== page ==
Each new day brings a further bizarre twist in the Huawei saga as to whether or not its equipment should be used in future 5G networks. The latest turn comes from the United Kingdom, where the political noise surrounding the China-based telecom behemoth has led to the sacking of a cabinet minister.
U.K. Defense Secretary Gavin Williamson was fired this week by Prime Minister Theresa May after she received “compelling” evidence of Williamson’s involvement in the recent leak of documents that showed a May-chaired commission had decided to allow Huawei equipment to be used in that country’s 5G networks.
Williamson denies that he was behind the leak and said in a letter to May that he was confident that a “thorough and formal enquiry would have vindicated my position.”
May has been attempting to put the entire matter behind her, although there have been calls from other members of parliament for the matter to be taken to the police. May this week said Britain was committed to taking decisions that were “supported by a hard-headed, technically informed assessment of the risk. We do discuss very closely, with our allies, security issues. We have put in place a review of the 5G supply chain to make sure we have a secure and resilient roll out of 5G, and the decisions of that review will be announced in due course.”
Tom Tugendhat, a member of parliament and chair of the foreign affairs select committee, pointed to the growing level of international concern over the possible security risks linked to the use of telecom equipment from China.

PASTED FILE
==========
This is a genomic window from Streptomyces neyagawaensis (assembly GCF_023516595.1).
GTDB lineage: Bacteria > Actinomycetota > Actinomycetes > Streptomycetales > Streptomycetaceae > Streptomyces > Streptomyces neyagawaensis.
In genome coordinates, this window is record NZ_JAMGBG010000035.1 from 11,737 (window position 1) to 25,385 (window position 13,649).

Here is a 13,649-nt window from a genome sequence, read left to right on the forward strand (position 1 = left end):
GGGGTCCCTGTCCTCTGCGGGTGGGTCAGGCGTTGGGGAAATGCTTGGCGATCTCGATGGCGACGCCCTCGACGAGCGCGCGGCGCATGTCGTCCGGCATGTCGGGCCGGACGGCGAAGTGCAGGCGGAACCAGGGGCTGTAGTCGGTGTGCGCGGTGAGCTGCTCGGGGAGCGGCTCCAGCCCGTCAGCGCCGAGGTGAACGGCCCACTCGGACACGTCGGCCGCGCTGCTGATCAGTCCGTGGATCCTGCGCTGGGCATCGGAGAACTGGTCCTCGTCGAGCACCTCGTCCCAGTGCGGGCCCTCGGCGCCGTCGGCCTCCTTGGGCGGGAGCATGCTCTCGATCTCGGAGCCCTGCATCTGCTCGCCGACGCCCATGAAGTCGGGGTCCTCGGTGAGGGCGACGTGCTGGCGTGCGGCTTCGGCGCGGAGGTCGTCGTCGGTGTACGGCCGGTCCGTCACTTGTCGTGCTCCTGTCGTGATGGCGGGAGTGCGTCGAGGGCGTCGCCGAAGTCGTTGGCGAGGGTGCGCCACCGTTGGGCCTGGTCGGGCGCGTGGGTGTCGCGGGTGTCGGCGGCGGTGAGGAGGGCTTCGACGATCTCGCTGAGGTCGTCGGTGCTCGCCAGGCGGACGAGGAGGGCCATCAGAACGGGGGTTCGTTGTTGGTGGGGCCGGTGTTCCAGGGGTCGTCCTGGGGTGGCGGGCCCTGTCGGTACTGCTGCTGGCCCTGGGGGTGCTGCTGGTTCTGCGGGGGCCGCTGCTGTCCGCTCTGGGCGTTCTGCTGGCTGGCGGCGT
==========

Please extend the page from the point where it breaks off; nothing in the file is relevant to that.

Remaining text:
“The decision that is being discussed in many parts of the world at the moment is the possibility that we will be nesting a dragon in the critical national infrastructure of the U.K. by allowing Huawei to build the cyber network that will power 5G,” Tugendhat said. “This decision is frankly extraordinary given the advice of the National Security Agency in the United States and the Australian Signals Directorate.”
The U.S. continues to apply pressure on its Western allies, with a recent salvo from Robert Strayer, a deputy assistant secretary at the U.S. Department of State, who reportedly said that western countries that adopt Huawei technology for 5G networks risk intelligence cooperation with the United States.
The U.K. debacle serves to underline the degree to which the use of Huawei equipment has become a political hot potato. In Europe, there have been attempts at a compromise in some markets – including the U.K. – by deciding to only use Huawei in non-core areas of the network. However, some think any involvement of Huawei equipment presents too great a risk.